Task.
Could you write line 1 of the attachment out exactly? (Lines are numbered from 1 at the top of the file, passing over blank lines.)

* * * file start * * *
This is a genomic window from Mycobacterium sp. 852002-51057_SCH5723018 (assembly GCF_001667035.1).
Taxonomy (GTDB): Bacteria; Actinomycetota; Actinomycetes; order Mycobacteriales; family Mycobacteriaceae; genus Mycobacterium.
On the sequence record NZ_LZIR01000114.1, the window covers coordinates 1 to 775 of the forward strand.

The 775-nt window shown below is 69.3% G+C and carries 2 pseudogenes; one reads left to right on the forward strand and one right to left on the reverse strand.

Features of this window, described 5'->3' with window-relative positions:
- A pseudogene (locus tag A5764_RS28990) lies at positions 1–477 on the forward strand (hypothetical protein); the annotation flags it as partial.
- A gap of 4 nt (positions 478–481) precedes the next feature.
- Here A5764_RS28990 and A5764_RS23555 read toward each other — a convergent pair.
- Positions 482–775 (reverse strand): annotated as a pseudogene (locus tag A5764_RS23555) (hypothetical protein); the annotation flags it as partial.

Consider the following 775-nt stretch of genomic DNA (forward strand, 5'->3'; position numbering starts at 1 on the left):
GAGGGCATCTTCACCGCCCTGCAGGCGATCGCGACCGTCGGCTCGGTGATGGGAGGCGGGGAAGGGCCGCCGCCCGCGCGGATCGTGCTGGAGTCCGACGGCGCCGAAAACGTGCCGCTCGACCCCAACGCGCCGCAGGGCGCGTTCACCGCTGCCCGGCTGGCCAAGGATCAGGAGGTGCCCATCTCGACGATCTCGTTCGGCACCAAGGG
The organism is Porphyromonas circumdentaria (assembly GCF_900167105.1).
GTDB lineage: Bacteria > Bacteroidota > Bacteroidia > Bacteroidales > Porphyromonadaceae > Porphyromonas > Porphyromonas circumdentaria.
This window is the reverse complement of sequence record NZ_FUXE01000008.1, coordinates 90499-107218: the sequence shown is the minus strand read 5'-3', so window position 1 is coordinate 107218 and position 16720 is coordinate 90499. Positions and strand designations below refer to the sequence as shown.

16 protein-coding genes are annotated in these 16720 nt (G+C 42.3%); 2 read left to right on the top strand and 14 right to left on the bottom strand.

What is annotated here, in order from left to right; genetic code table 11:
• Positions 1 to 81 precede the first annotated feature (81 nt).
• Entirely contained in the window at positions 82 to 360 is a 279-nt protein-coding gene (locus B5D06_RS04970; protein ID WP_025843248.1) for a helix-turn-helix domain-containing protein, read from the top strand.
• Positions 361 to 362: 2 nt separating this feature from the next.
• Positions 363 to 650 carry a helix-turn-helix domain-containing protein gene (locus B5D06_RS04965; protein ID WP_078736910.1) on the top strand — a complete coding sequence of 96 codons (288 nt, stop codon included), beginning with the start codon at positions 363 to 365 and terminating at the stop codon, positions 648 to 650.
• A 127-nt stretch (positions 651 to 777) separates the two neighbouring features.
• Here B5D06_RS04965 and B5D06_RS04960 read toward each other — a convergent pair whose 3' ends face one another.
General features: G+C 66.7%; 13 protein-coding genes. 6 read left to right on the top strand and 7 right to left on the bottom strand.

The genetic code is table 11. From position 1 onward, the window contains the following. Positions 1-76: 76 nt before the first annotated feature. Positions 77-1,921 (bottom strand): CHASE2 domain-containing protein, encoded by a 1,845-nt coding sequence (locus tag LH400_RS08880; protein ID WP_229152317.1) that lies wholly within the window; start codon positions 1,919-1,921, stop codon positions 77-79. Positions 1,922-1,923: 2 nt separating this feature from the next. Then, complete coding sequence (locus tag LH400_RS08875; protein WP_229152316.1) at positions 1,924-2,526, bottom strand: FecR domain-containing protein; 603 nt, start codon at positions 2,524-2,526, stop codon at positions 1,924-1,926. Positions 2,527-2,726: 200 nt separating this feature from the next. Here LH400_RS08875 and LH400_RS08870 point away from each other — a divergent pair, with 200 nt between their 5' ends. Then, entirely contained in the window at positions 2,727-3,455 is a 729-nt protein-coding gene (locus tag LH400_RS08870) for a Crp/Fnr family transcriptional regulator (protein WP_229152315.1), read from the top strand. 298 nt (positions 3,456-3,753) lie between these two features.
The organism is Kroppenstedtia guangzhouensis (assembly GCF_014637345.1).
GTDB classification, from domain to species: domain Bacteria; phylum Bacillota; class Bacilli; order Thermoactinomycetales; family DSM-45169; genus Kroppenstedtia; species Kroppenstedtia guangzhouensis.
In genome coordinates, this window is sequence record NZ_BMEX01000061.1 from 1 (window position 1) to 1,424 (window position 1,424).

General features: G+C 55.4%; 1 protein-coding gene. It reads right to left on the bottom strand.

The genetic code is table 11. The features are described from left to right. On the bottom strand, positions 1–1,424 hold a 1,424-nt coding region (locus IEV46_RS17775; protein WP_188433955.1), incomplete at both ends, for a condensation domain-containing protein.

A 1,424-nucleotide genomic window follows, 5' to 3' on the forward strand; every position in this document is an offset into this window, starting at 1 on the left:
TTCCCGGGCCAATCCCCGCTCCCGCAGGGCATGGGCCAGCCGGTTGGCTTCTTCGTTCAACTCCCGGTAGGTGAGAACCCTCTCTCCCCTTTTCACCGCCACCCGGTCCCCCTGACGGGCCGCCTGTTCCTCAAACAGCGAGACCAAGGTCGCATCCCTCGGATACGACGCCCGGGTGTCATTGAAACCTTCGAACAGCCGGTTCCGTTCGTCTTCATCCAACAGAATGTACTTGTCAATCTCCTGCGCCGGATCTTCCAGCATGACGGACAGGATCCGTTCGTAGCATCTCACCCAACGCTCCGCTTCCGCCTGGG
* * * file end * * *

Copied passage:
This is a genomic window from Mycobacterium sp. 852002-51057_SCH5723018 (assembly GCF_001667035.1).